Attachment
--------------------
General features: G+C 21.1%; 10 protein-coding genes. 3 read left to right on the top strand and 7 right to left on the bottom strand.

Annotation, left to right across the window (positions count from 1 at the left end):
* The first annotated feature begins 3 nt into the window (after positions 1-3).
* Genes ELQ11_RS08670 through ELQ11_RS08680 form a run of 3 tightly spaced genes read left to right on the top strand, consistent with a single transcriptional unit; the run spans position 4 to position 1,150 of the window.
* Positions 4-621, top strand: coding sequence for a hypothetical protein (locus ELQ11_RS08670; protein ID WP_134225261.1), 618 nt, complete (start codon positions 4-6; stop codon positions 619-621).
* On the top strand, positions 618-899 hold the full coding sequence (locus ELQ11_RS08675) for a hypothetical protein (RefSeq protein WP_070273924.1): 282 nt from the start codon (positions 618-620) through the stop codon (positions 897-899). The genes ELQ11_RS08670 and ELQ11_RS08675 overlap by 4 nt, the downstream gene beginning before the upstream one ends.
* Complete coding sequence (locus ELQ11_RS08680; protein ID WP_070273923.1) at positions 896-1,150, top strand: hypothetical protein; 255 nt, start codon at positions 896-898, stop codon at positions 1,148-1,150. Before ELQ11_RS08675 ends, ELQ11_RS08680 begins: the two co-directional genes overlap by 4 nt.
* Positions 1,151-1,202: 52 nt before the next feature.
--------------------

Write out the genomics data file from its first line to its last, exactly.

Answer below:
General features: G+C 21.1%; 10 protein-coding genes. 3 read left to right on the top strand and 7 right to left on the bottom strand.

Annotation, left to right across the window (positions count from 1 at the left end):
* The first annotated feature begins 3 nt into the window (after positions 1-3).
* Genes ELQ11_RS08670 through ELQ11_RS08680 form a run of 3 tightly spaced genes read left to right on the top strand, consistent with a single transcriptional unit; the run spans position 4 to position 1,150 of the window.
* Positions 4-621, top strand: coding sequence for a hypothetical protein (locus ELQ11_RS08670; protein ID WP_134225261.1), 618 nt, complete (start codon positions 4-6; stop codon positions 619-621).
* On the top strand, positions 618-899 hold the full coding sequence (locus ELQ11_RS08675) for a hypothetical protein (RefSeq protein WP_070273924.1): 282 nt from the start codon (positions 618-620) through the stop codon (positions 897-899). The genes ELQ11_RS08670 and ELQ11_RS08675 overlap by 4 nt, the downstream gene beginning before the upstream one ends.
* Complete coding sequence (locus ELQ11_RS08680; protein ID WP_070273923.1) at positions 896-1,150, top strand: hypothetical protein; 255 nt, start codon at positions 896-898, stop codon at positions 1,148-1,150. Before ELQ11_RS08675 ends, ELQ11_RS08680 begins: the two co-directional genes overlap by 4 nt.
* Positions 1,151-1,202: 52 nt before the next feature.